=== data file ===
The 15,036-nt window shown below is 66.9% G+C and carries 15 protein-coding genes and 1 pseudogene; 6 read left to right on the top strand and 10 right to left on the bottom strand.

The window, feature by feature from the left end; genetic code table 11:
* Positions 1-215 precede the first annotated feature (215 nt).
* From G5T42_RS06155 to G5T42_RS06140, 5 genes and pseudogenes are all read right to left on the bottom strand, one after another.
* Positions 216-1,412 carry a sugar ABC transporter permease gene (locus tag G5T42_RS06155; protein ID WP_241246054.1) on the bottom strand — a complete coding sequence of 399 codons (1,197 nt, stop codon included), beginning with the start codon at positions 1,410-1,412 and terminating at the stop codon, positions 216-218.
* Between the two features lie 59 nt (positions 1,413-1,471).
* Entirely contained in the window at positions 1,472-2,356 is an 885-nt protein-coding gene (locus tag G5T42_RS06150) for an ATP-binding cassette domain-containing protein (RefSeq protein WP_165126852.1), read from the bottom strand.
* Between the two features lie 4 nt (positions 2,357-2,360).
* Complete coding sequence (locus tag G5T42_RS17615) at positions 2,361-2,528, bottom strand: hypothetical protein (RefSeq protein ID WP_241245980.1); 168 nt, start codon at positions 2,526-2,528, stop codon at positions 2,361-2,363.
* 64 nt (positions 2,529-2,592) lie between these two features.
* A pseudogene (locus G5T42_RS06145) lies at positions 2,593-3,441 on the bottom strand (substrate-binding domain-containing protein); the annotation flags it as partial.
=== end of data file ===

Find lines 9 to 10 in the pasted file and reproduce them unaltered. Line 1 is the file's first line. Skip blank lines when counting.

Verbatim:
* Complete coding sequence (locus tag G5T42_RS17615) at positions 2,361-2,528, bottom strand: hypothetical protein (RefSeq protein ID WP_241245980.1); 168 nt, start codon at positions 2,526-2,528, stop codon at positions 2,361-2,363.
* 64 nt (positions 2,529-2,592) lie between these two features.